Sneak Peek: Keeping the ‘Middy’ memories alive

Craig Amess tells the story of the Mid-Suffolk Light Railway, which was finally closed in 1952 after years of struggle and debt. Happily, though, it has since re-emerged as an absorbing preservation venue.  

The Mid-Suffolk Light Railway (MSLR) is the only standard-gauge heritage line in Suffolk. Intended to open up the agricultural area of central Suffolk and link to the rest of the country, the original line was built too late for the great railway age, and although local enthusiasm was high, money was so scarce that the railway was effectively broke before it opened. This is the story of ‘the Middy’.

Agricultural central Suffolk was almost bypassed by railways during the great railway age, and it wasn’t until 1896, after Parliament passed the Light Railways Act allowing entrepreneurs to set up cheaper railways of lighter construction and with less rigid operational regulations, that such regions finally had the chance to join the railway network.   

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In October 1898 H L Godden, of civil engineers Jeyes and Godden, wrote to the councils of several mid-Suffolk towns telling them that a client would match any subscriptions towards a light railway to serve the district. Almost £1000 was raised, with 296 people offering contributions of between a shilling and a pound.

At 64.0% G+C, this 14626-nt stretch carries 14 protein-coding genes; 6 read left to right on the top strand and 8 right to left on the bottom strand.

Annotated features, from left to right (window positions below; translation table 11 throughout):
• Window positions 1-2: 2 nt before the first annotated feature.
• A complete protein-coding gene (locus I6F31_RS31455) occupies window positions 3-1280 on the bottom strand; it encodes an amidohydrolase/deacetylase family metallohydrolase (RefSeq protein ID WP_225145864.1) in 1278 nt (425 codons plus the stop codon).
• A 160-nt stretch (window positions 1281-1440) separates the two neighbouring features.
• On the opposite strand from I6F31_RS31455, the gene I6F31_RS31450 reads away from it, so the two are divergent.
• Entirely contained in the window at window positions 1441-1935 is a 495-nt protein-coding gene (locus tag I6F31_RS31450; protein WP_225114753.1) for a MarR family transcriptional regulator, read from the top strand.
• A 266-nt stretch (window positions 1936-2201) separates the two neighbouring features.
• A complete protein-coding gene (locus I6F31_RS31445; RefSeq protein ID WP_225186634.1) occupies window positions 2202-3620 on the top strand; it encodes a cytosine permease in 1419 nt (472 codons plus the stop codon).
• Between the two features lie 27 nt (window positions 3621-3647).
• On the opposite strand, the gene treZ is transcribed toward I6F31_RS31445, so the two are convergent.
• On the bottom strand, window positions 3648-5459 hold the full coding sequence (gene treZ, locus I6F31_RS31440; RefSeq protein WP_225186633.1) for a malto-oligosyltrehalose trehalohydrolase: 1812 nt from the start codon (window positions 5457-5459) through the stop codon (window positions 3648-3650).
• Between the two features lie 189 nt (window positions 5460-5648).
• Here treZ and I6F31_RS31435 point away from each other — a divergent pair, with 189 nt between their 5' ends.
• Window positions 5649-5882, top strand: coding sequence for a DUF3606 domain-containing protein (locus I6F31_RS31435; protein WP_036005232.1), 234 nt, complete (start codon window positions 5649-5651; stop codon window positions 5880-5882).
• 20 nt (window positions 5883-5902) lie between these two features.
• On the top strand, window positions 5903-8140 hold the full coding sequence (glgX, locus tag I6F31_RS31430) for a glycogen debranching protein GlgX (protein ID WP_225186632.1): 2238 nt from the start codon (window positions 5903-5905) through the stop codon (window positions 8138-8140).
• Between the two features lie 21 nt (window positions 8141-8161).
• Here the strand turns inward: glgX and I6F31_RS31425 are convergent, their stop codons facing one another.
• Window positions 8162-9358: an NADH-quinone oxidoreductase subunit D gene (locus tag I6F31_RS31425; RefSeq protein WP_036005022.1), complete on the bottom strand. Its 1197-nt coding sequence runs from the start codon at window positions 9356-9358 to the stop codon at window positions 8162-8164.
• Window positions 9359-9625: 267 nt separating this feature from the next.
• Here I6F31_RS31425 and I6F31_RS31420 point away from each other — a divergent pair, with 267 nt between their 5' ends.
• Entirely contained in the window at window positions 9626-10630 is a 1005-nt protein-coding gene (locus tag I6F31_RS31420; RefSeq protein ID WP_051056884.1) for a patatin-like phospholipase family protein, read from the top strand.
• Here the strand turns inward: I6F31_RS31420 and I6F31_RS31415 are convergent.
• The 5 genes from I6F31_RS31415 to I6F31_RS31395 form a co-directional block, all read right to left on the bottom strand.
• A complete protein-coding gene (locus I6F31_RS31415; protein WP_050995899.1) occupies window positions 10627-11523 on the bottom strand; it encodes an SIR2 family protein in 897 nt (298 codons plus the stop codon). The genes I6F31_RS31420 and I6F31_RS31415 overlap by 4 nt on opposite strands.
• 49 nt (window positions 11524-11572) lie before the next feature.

The plan was ambitious in the extreme, with 50 miles of railway being proposed to cross central Suffolk from Haughley, on Great Eastern Railway metals. Connections with Needham Market and Westerfield were proposed, but these were opposed and the plan was reduced to 42 miles. On April 5, 1900, the Mid-Suffolk Light Railway Order was made needing share capital of £225,000, and the directors wasted no time in awarding a contract to S Pearson & Sons on July 27, 1900. No instructions to proceed followed, however, the delay apparently being caused by lack of capital. 

In November 1901 it was recommended that a route near the River Blyth at Halesworth be implemented. This required another survey, and an overdraft was agreed with the bank, but it wasn’t until December that a prospectus was published for the share issue. Frustrated, Pearson & Sons resigned from the contract and were replaced by S Jackson of London.

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About the Author

Sam Hewitt